Last year, union-backed state Rep. Lorena Gonzalez and the Service Employees International Union (SEIU) attempted a regulatory takeover of the California fast food industry by a state appointed unelected council. Gonzalez’s legislation, entitled the “FAST Recovery Act,” pointed to a severely biased study authored by reliably left-wing University of California-Berkeley researchers entitled “The Fast-Food Industry and COVID-19 in Los Angeles.” The authors argued the state’s fast food industry was a hub of coronavirus outbreaks.
As a remedy, Gonzalez and the SEIU suggested a state-appointed sectoral bargaining council should dictate wage and other workplace requirements for the entire fast food industry.
A press statement issued by the SEIU brought the true motivations behind the bill to light, calling for “a voice on the job” for fast food workers. In other words, this is another ploy similar to the “Fight for $15” movement to unionize the industry.
How would this help the industry overcome COVID-19 struggles, or outbreaks of any other contagious disease for that matter? It probably wouldn’t.
Analysis of California state employment and public health data in 2021 reveals there is actually a positive correlation between an industry’s rate of union membership and incidences of COVID-19. In fact, some of the most heavily unionized industries have had far more coronavirus cases as a percentage of total employees.
The allegation that the fast food industry needs union representation and an unelected council to regulate workplace standards because of its track record in preventing COVID-19 outbreaks doesn’t hold up.
On one hand, outbreaks and cases are in some cases comparable between union-heavy industries and non-union-heavy industries, meaning a larger union presence does not have a discernible impact on employees getting COVID-19. For example, Education Services and Health Care have nearly identical rates of outbreaks (i.e. cases linked to a common origin) as a percentage of total employees, but Health Care has half the union membership rate.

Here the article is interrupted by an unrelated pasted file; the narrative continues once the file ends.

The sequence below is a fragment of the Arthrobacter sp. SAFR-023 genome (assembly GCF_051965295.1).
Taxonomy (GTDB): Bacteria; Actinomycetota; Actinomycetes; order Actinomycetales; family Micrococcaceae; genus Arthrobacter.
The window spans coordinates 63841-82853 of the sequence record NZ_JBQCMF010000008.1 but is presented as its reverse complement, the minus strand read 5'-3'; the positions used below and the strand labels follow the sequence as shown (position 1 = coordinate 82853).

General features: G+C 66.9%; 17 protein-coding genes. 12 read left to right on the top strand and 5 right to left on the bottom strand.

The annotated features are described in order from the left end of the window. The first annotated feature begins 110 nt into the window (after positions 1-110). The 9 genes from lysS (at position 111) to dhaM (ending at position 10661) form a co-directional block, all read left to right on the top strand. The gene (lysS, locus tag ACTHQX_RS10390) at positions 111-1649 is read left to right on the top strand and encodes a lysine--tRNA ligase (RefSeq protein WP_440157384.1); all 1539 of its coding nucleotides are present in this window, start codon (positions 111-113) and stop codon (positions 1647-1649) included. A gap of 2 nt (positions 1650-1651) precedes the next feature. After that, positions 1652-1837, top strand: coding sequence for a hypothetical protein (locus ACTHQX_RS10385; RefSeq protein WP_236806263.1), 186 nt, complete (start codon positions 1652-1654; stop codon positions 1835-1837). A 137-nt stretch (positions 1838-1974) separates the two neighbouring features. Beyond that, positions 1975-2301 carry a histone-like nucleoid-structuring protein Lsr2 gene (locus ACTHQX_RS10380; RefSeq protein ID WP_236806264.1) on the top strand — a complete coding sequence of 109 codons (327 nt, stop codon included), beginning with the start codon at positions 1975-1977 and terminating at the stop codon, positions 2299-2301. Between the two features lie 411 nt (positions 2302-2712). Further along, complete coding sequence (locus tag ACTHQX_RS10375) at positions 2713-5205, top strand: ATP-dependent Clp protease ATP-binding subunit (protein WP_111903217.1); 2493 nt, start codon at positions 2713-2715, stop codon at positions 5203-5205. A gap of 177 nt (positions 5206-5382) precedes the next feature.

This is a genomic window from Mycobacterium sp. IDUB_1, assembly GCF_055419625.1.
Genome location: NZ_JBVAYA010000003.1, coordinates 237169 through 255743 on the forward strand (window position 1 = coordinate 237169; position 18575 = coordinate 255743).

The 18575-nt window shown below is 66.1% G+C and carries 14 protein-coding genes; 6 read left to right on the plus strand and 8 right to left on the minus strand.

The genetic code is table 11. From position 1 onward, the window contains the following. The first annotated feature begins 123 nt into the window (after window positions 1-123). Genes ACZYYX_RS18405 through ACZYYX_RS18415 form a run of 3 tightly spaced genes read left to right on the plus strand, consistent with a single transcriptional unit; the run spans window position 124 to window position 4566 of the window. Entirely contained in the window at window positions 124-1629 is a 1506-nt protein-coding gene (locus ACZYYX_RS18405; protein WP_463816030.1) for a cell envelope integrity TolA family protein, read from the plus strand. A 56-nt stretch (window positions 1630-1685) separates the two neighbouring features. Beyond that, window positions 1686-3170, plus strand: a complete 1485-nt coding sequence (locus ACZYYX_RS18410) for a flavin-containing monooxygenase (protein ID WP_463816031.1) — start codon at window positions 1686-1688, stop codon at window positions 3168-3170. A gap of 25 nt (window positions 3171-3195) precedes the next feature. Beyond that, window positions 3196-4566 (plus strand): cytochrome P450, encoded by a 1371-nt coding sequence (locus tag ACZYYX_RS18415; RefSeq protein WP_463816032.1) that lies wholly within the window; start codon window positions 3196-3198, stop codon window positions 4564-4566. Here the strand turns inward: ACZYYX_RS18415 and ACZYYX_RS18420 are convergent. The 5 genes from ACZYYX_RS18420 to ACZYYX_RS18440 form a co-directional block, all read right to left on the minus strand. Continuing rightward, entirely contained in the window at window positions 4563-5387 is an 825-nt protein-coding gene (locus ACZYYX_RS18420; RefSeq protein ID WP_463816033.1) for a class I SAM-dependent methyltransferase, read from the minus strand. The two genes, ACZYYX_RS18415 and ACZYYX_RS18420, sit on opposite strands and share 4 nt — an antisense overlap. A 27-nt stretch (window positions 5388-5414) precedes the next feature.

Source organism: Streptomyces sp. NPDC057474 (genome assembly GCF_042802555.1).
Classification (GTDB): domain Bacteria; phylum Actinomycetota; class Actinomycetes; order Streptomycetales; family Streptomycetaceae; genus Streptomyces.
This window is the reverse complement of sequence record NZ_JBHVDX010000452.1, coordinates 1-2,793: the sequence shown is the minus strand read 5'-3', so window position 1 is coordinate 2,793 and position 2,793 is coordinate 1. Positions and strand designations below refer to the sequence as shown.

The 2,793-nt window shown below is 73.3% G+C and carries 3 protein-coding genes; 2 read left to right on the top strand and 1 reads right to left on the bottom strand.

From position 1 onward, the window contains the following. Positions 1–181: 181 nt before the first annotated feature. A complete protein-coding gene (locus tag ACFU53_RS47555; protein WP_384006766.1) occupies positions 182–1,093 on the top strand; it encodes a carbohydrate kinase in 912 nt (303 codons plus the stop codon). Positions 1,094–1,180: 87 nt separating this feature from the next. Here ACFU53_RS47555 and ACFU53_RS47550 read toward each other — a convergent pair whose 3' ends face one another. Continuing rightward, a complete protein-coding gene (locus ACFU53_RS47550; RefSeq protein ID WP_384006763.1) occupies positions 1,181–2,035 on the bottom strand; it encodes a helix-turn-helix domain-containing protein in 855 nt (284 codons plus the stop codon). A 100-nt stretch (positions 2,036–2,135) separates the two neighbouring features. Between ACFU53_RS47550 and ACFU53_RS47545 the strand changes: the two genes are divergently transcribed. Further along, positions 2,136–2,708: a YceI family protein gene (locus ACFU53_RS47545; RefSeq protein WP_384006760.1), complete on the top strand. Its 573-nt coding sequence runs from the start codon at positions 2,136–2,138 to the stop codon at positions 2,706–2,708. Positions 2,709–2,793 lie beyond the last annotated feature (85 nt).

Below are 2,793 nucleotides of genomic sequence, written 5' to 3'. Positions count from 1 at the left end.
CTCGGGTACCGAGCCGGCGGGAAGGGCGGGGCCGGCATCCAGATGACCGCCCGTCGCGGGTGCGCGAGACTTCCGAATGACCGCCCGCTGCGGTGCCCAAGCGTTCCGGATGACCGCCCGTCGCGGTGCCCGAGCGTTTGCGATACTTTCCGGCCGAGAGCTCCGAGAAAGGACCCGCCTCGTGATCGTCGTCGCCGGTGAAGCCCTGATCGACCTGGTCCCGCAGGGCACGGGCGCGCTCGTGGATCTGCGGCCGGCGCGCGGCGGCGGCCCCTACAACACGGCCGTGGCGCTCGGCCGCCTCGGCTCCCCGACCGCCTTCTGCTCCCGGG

On the other hand, some of the industries with the highest rate of union representation have had significantly larger COVID-19 outbreaks and cases.
For example, Administration, Support, and Waste Management has only 4% union members and the number of cases represented only 0.06% of total industry employment in 2021. In comparison, Public Administration – the industry with the highest union density (34.8%) – had a 94 percent higher rate of COVID-19 cases with respect to total employees (cases represented 1.00% of total industry employment).
Accommodation and Food Services, which includes fast food establishments, has even lower union representation (1.6% of employees), and still has roughly 75 percent lower case rate compared with Public Administration (cases represented only 0.26% of total employment).
This argument is even stronger when looking at the severity of outbreaks (i.e. linked cases within an establishment) experienced by highly-unionized industries compared with Accommodation and Food Services. Two of the industries with largest union membership have significantly high average cases per outbreak compared to less-unionized industries. We could argue this means outbreaks were more severe and/or less contained in higher-unionized industries.
Public admin (34.8% union membership) and Transportation/warehousing (17% union membership) had an average of 14.4 and 11.7 cases per recorded outbreak, respectively.
Accommodation and Food Services averaged only 6 cases per outbreak, with all industries with less than 10% union membership averaging roughly 6.5 cases per outbreak.
The FAST Recovery Act failed to survive in last year’s legislative session. State Representative Lorena Gonzalez has moved on from the state Assembly to head the California Labor Federation, a conglomerate of more than 1,200 AFL-CIO and other unions, which supports reviving this bill. The SEIU has already mobilized rallies to push state lawmakers to bring it back.
The FAST Recovery Act represents a union power grab with little recourse for actual employers. Instead of a sound measure to reduce disease outbreaks, lawmakers should see the proposal for what it truly is, an attempt to give near-unilateral control to unions over an entire industry.
Data note: Employment data (California) was taken from U.S. Bureau of Labor Statistics Quarterly Census of Employment and Wages, Union density data (national) was taken from Barry T. Hirsch and David A. Macpherson, Union Membership and Coverage Database from the CPS. All analysis was done by EPI.